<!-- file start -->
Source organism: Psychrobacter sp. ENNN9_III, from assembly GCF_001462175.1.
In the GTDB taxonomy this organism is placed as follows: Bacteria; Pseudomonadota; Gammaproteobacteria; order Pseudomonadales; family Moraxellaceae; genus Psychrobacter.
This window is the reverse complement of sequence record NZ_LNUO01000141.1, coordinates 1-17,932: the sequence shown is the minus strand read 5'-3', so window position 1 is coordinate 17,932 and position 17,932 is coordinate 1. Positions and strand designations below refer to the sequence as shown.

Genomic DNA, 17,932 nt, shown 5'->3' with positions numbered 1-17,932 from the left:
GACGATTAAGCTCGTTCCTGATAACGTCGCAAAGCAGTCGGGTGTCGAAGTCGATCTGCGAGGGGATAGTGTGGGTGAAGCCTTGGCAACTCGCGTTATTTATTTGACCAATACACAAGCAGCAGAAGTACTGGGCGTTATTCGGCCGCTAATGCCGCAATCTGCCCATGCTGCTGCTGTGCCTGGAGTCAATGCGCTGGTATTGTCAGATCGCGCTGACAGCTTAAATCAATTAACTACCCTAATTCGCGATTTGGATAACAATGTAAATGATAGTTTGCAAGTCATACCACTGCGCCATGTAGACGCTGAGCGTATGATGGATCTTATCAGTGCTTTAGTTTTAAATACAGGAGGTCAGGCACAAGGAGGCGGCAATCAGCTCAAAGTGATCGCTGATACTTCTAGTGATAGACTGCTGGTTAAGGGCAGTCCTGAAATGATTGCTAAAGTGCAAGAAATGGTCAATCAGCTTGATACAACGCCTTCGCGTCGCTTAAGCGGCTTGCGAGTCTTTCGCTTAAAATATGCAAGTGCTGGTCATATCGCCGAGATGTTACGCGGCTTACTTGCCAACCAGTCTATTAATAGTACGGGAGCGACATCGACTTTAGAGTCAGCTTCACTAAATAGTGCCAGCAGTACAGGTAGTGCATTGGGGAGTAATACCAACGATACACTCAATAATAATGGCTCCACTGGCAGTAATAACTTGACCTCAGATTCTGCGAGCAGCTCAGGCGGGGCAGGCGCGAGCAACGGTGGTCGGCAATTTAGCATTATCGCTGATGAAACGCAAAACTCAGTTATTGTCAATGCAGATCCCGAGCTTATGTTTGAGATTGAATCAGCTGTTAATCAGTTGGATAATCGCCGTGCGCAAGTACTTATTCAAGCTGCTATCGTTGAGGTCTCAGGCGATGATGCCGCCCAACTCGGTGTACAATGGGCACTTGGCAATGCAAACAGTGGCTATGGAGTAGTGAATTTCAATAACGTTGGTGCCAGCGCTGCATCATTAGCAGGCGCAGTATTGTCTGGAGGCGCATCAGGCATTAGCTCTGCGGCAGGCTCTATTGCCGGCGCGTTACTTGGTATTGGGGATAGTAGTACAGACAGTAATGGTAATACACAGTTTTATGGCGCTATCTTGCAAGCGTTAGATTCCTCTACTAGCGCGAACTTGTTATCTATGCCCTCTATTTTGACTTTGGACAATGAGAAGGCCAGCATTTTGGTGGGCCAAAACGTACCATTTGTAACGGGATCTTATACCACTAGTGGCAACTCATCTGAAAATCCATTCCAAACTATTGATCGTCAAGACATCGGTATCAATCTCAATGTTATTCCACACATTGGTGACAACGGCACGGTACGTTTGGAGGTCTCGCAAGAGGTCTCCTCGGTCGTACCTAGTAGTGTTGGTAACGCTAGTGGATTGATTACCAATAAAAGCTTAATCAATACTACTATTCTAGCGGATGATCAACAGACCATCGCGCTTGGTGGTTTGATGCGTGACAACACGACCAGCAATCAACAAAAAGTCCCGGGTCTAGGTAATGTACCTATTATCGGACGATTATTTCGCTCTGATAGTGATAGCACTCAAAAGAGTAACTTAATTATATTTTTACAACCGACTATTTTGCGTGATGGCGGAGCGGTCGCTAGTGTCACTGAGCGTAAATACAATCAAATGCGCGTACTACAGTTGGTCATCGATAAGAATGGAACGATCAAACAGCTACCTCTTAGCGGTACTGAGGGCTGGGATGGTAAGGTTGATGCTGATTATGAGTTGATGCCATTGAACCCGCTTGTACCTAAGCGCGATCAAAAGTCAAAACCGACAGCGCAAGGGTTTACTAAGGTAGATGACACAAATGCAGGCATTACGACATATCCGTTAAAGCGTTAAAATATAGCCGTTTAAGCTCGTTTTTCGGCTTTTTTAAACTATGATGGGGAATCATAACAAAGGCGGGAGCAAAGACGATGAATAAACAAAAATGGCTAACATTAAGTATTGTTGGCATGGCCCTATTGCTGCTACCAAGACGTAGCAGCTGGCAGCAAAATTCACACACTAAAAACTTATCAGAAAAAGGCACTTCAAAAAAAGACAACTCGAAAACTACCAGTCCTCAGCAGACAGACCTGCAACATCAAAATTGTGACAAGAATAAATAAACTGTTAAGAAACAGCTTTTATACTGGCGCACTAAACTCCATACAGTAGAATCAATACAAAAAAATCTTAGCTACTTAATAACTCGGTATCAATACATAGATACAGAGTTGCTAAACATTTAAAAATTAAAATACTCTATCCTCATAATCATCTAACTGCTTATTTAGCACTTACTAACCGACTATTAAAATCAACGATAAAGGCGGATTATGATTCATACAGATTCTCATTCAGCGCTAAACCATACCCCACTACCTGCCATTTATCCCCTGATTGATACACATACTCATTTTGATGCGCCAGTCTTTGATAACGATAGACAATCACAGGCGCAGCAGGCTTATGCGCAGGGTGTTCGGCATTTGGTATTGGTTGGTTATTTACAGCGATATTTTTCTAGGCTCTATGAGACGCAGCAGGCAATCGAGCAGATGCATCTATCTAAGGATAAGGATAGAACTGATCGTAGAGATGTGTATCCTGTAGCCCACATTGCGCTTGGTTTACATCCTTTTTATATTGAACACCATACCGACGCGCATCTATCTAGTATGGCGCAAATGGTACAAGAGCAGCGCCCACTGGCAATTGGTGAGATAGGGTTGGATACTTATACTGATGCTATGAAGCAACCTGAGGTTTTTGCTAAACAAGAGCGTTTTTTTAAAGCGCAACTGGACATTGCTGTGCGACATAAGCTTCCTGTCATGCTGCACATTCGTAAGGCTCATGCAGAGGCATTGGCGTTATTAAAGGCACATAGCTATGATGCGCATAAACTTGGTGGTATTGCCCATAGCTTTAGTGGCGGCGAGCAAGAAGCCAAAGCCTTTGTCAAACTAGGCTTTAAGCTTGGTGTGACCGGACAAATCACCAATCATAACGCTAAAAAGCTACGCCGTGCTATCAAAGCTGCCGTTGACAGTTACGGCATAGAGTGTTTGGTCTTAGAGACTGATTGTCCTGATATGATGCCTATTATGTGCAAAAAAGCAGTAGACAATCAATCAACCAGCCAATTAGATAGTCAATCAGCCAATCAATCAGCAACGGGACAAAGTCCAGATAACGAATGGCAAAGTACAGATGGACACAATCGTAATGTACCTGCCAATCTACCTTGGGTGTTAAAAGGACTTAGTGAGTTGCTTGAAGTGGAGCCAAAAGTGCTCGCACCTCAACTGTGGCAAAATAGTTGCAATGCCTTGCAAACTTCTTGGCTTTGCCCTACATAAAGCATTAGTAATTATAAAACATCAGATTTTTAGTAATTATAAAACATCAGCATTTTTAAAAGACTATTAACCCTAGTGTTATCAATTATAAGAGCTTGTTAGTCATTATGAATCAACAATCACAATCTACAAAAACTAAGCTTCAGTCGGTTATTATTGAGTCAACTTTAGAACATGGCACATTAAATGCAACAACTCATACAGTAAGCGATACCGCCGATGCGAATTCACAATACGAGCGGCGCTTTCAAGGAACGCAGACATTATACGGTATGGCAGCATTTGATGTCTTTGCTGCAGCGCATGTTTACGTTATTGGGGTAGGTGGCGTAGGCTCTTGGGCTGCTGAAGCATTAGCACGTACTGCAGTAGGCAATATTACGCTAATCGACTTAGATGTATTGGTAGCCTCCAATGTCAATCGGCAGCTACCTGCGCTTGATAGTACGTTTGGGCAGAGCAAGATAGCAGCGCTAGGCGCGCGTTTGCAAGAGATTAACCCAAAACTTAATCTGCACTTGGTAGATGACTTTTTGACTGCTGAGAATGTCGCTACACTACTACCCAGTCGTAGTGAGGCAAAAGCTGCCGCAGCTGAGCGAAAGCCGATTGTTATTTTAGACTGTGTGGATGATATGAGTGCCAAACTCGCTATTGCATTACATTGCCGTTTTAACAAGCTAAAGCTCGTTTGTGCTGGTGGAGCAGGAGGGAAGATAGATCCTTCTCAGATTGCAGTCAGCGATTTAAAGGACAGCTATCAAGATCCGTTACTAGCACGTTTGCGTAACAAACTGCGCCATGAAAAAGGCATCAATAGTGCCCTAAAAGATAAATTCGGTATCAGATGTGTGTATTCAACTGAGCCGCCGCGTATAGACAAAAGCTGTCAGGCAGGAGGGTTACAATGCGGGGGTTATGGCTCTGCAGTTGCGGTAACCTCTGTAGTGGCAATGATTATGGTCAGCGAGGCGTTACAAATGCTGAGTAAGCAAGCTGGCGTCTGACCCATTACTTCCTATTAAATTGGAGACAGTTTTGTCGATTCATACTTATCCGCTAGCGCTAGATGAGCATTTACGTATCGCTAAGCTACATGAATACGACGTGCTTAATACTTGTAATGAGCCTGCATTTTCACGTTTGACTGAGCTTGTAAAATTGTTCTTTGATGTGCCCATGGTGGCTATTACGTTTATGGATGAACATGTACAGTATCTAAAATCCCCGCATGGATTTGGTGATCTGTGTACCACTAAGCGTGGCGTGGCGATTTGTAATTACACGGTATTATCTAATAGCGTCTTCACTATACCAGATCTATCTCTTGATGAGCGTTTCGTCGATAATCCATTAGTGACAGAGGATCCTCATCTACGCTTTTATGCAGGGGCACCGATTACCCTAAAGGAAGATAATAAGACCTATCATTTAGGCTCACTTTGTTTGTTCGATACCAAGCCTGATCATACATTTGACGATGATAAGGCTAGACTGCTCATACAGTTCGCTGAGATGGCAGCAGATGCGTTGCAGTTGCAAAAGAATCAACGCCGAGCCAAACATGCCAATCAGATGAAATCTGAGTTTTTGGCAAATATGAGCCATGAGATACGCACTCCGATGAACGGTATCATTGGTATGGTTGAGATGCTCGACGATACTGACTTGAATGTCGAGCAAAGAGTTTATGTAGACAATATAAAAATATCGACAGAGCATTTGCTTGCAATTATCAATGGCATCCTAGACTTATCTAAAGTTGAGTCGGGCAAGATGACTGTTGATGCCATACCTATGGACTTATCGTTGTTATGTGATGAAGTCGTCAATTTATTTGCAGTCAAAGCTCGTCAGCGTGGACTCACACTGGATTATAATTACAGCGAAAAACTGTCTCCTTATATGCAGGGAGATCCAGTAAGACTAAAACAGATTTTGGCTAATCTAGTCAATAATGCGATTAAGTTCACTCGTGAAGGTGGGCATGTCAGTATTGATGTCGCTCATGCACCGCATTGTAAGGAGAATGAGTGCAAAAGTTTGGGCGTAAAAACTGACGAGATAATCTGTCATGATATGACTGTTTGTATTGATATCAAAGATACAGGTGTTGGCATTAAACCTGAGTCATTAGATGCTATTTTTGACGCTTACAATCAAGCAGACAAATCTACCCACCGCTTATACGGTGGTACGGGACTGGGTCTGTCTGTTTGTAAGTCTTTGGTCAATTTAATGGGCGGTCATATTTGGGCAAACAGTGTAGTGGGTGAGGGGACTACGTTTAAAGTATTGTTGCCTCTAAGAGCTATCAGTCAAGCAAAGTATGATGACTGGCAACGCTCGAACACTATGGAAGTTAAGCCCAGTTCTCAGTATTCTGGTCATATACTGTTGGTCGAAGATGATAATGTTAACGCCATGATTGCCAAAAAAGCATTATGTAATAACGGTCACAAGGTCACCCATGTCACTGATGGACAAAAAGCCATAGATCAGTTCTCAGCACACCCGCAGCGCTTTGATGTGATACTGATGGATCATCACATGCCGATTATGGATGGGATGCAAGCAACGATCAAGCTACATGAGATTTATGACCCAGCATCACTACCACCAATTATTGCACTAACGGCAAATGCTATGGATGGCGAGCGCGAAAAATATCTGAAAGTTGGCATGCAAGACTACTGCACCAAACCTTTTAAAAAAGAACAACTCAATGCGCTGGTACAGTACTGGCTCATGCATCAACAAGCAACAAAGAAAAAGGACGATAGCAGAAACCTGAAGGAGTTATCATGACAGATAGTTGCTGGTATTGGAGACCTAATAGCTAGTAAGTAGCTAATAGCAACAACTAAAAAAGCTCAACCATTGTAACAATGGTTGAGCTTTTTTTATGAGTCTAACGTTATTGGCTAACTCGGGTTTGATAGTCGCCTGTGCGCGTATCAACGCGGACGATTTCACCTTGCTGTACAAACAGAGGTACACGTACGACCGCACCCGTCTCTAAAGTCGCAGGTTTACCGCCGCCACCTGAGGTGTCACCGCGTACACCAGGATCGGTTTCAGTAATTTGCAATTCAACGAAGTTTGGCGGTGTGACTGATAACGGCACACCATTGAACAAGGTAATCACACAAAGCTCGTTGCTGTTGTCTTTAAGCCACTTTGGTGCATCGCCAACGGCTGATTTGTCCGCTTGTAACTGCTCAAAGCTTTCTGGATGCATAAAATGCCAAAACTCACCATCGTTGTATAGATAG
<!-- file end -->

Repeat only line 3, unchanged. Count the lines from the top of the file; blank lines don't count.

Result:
This window is the reverse complement of sequence record NZ_LNUO01000141.1, coordinates 1-17,932: the sequence shown is the minus strand read 5'-3', so window position 1 is coordinate 17,932 and position 17,932 is coordinate 1. Positions and strand designations below refer to the sequence as shown.